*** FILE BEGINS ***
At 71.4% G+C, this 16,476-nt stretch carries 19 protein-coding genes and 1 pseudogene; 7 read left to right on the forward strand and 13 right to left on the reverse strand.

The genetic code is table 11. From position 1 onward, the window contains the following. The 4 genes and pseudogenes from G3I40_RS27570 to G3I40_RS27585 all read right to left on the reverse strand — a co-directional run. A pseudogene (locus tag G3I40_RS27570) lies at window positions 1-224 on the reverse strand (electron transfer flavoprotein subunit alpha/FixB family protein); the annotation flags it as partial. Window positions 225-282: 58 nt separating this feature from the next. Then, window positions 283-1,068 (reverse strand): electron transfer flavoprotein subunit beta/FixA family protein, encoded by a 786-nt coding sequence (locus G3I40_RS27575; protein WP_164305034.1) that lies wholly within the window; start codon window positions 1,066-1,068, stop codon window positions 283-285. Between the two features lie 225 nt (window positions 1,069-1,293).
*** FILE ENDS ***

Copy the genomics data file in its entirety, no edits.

At 71.4% G+C, this 16,476-nt stretch carries 19 protein-coding genes and 1 pseudogene; 7 read left to right on the forward strand and 13 right to left on the reverse strand.

The genetic code is table 11. From position 1 onward, the window contains the following. The 4 genes and pseudogenes from G3I40_RS27570 to G3I40_RS27585 all read right to left on the reverse strand — a co-directional run. A pseudogene (locus tag G3I40_RS27570) lies at window positions 1-224 on the reverse strand (electron transfer flavoprotein subunit alpha/FixB family protein); the annotation flags it as partial. Window positions 225-282: 58 nt separating this feature from the next. Then, window positions 283-1,068 (reverse strand): electron transfer flavoprotein subunit beta/FixA family protein, encoded by a 786-nt coding sequence (locus G3I40_RS27575; protein WP_164305034.1) that lies wholly within the window; start codon window positions 1,066-1,068, stop codon window positions 283-285. Between the two features lie 225 nt (window positions 1,069-1,293).